When we were assigned the Humans of Columbia project, I didn’t worry too much. It seemed fairly straight forward and simple. You shoot footage of three people with a brief interview from each and then splice it all together in a video. It was easy enough.
It wasn’t until I began filming earlier this week that I realized how difficult this project would turn out to be.
I decided a good place to go would be the mall, seeing as there were a lot of people walking around all of the time and many stores to choose from. Plus, I had rented the camera from the J-school for the night so I had all the time I needed to get appropriate interviews and b-roll.
But, from the moment I walked through the doors of the food court, I found it was nearly impossible to get anyone to talk to me. I was the weird girl carrying around a camera and a tripod in the mall. People stared, and then when I would ask to film them, would walk away or say that they were in a hurry.
I finally found my first subject at Auntie Anne’s Pretzels, but it didn’t get much easier from there. It was difficult to be able to follow her around as she worked, but still get long enough shots that would be decent enough for my project. I ended up spending an hour and a half there for that one 30 second portion of my project. I got dozens of shots, but looking back over them now, I realize how terrible they turned out to be.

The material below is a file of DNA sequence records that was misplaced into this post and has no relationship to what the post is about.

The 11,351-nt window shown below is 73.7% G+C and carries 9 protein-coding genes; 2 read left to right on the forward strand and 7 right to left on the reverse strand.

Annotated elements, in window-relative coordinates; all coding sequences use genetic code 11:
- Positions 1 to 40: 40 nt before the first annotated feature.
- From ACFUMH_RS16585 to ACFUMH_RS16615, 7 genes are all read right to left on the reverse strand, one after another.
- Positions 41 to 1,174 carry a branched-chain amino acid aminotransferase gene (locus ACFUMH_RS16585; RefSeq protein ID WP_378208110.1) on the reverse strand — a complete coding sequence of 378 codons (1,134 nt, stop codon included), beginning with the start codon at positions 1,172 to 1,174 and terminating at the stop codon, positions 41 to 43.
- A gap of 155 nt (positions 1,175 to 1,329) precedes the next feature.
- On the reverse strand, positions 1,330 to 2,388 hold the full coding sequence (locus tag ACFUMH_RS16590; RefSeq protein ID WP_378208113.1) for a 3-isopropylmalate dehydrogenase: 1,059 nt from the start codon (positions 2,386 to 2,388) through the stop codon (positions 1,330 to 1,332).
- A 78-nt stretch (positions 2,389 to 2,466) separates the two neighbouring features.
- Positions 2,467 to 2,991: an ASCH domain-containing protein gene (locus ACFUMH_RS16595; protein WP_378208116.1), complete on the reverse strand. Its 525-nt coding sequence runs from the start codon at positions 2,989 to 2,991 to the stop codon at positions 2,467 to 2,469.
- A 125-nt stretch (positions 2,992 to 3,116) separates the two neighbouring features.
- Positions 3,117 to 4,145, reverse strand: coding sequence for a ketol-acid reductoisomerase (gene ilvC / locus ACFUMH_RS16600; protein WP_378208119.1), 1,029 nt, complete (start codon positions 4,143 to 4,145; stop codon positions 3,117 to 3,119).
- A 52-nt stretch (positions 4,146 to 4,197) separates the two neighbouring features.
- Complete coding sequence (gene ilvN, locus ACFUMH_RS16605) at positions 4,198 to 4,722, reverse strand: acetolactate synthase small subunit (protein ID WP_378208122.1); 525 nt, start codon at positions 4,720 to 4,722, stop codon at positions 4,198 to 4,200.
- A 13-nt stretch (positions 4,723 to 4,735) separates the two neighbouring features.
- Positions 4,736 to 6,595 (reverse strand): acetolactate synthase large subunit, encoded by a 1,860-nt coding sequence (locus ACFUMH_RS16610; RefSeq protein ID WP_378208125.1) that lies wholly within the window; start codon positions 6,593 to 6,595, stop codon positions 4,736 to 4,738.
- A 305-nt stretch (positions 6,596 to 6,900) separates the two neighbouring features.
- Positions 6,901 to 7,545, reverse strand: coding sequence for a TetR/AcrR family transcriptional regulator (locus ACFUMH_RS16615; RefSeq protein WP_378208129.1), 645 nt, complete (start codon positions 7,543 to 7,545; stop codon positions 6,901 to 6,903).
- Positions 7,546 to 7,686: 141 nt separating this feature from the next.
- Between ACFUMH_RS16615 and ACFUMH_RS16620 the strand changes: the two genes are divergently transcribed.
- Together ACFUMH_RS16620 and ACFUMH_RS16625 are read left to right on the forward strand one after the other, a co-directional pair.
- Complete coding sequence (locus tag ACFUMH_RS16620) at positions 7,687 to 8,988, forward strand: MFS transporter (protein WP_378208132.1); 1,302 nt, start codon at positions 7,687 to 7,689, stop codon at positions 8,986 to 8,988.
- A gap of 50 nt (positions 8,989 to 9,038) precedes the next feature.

It was a challenge to be able to get the right angles as well. My camera could only go so close to the work that she was doing in the shop due to the counter that was separating us. I attempted to work around it, but I’m not sure how it will turn out in the editing process.
Even though my project didn’t turn out quite as I thought it would, I’m hoping that this learning experience will greatly improve my skills, as well as make me more comfortable with working the camera and camera equipment owned by the journalism school.